“You think this shit is the Lion King? Stop this nonsense and put me down.” Fat’s ears flatten with displeasure as I hold her up by the armpits so she can look out the glass door of the patio.
Instead of acquiescing to the feline’s request, I sling one arm around her and press Fat next to my armpit like a football. The talons of her back feet dig into my hip as I point out the window. Through the torrent of rain and just beyond the sidewalk on the other side of the street is a portly man scrambling after a French bulldog puppy. The little white dog’s tail wags as the man tries his best to catch him. A leash trails from the dog’s collar as he bounds across the soggy grass obviously delighted with the game he thinks they’re playing.
“You asked what made me laugh. Well, there you go.” My nail taps against the glass.
Fat’s back legs relax and she lets me hold her without a fuss. She stares, perplexed as the puppy outmanoeuvres the middle-aged man.
“Would you look at that little fucker bob and weave. You’d think he was part boxer.” Fat turns to flash me a satisfied smile, “See what I did there?”
“Dog joke. Clever.” I don’t smile back. She doesn’t need the encouragement. I have no connection to this man, yet I’m really rooting for him to snare that dog and get out of the rain.
Fat’s eyes are still on my face, “I’m not certain I understand or particularly enjoy the look on your face right now.”
“It’s called hope, Fat. I would really like to see him catch his dog. He seems nice.”
“Do you say that on account of the jolly Kris Kringle physique?” Fat’s grey head slowly turns to look out the window just in time to see the fellow’s foot stomp on the end of the leash.
You go, fifty-or-so-year-old-man. I’m proud of you. He bends and gets a good grip on the end of the leash and takes off, having to pull the pup along a few paces until the dog is made aware that playtime is over and it’s time to go.
“No. Because he’s a dog owner. That’s how you can tell.”
“…tell that he’s a nice person you mean?” Fat squints and watches the man and his pet briskly walk down the street, rushing to get somewhere dry. “Do you have any evidence to support this claim?”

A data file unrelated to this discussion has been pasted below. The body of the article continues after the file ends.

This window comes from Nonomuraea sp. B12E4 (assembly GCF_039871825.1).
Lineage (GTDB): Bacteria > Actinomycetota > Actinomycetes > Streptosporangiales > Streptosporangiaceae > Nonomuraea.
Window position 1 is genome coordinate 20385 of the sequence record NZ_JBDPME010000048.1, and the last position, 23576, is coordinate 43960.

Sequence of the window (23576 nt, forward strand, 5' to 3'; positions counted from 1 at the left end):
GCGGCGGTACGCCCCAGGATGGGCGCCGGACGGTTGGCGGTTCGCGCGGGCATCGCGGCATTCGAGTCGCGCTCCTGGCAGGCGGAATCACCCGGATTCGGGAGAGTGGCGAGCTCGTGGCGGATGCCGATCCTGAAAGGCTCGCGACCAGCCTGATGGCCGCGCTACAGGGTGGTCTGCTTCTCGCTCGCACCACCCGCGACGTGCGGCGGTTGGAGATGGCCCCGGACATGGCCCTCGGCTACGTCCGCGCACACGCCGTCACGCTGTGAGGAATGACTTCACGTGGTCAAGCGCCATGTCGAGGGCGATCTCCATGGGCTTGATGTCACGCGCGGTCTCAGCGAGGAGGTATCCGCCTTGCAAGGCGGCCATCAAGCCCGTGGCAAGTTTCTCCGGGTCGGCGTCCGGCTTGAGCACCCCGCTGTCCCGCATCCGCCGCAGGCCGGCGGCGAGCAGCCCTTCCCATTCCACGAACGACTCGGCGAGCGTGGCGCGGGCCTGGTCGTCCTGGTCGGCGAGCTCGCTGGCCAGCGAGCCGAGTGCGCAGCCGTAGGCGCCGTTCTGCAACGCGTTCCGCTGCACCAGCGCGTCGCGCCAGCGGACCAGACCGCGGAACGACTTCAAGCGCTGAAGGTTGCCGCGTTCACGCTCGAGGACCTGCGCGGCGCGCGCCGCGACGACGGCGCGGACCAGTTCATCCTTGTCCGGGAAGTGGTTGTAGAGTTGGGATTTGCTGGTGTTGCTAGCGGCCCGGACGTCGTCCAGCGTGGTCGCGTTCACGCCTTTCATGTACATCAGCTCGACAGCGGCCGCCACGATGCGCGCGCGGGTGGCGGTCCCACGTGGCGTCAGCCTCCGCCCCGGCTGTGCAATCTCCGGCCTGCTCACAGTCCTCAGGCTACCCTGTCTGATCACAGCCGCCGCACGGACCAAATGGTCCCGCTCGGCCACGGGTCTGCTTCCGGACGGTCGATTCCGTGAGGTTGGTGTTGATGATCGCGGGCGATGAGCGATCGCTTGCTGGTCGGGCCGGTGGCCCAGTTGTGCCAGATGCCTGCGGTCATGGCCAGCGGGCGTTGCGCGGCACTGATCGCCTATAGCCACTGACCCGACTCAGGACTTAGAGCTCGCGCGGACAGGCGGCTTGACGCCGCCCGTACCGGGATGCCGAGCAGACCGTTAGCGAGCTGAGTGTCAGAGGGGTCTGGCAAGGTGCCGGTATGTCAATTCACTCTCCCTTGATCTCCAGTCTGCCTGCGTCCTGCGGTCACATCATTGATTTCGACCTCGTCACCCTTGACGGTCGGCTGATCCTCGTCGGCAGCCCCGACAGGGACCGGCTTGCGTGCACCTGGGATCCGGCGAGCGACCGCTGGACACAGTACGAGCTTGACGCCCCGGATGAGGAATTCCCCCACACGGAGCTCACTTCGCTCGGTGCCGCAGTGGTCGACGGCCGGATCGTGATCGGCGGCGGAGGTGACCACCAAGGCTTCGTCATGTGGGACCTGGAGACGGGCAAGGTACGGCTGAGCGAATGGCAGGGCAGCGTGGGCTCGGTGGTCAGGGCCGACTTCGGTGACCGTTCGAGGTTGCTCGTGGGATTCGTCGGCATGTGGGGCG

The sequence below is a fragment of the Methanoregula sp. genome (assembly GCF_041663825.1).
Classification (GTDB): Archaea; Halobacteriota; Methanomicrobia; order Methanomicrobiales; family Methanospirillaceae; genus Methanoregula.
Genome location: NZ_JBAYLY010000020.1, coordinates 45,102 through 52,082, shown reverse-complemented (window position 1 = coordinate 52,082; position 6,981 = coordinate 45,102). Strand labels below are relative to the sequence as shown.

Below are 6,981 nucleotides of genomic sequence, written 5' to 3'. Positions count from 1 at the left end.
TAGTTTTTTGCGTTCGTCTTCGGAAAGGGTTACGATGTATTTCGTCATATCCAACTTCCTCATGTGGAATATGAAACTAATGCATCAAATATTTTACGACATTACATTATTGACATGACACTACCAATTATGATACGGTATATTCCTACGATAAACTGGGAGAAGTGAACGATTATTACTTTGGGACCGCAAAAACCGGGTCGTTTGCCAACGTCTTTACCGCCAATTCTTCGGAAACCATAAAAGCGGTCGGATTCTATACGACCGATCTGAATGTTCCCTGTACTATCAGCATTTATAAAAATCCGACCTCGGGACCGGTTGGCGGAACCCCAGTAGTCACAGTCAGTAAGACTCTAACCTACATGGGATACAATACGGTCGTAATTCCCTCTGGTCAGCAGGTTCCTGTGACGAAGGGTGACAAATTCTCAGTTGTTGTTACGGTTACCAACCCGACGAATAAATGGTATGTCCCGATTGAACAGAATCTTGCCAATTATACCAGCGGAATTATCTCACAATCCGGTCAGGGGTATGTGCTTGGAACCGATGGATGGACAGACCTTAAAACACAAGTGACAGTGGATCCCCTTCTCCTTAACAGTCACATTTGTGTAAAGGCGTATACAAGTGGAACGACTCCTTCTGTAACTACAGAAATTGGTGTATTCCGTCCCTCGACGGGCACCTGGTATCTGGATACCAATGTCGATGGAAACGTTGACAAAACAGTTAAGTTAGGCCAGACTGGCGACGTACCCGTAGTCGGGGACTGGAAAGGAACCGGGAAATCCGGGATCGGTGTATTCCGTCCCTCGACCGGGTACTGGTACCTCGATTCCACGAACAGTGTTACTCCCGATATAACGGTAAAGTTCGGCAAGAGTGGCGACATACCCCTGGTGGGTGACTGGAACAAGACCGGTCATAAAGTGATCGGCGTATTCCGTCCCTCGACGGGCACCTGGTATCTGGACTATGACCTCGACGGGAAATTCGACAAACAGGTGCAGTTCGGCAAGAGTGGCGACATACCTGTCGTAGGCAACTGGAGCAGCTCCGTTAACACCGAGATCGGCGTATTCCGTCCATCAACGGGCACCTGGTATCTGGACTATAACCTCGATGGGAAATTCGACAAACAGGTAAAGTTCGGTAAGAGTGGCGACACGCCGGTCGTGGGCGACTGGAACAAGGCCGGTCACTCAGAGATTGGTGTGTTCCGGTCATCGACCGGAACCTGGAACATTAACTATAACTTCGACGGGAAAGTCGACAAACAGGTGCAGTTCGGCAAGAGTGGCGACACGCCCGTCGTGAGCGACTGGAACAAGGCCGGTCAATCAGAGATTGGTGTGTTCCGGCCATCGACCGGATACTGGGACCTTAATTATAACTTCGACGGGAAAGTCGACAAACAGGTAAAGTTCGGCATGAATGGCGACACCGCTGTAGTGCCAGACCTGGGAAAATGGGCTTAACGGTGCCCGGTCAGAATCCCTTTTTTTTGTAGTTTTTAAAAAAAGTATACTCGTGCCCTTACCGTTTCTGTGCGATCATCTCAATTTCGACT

“I have a dog. I’m a nice person.” Fat squirms until I release her from my grip.
She jumps up on the piano bench. “That solves the mystery,” She amplifies her sarcasm as though I’m slow and wouldn’t understand otherwise. “If anything it just proves that any idiot can own a dog.”
I suppose that’s… true? Though, in my own defense, I’m not an idiot I just make bad decisions sometimes. I draw the curtains and turn on the living room lamp. A warm glow takes over the room.
“Any other unfounded wisdom you’d like me to dispel for you? I have no plans tonight. Come on, boss. Tell me another.” The way she sits on the bench I expect her to lift her paws to the ivory keys and lay down some Chopin.
She has this weird power over me that I can’t help but do as she says. “Gangsters don’t drink cappuccinos.” It lacks a certain level of danger and undermines a tough exterior. Let’s see you prove that one wrong, kitty.
She turns to look at me over her shoulder, eyebrows arched in a way that makes me feel stupid. “Really? Who do you think invented them? Italian mobsters brought them to this country in 1868 because they needed a beverage that wouldn’t impair their judgement when it came to conducting business and,” her voice gets hoarse as she mimics the Godfather, “lookin’ out for the family.”
She came up with that far too quickly for it to be a lie – didn’t lose eye contact with me either. Fat does read a lot. It must be true. The look she offers invites me to challenge her history lesson or come up with another fact to convince her of any sound logic in my possession.
“The tell-tale sign of a pirate isn’t a Jolly Roger tattoo, a peg leg, or saying ‘Arr’; it’s a captain hook hand. The only people in history known to have hooks for hands are pirates.” My arms cross over my chest, challenging her to unravel that pearl of wisdom.
“Or serial killers.”
Damn it. I must be more stupid than I thought. I feel my mouth open with the intention to say something, but all my words have disbanded and I’m left in the living room looking like a guppy.
“I bet you thought of the two of us you were the creature of higher intelligence.” Fat turns back to the piano and her paws lift and fall on the keys, playing the familiar three-note tune of the plot thickening. “Dun Dun Duhhhhhh”
“Hearing you play the music was enough, Fat. I don’t need you to say it too.”
“Can’t blame me for thinking I have to spell it out for you.”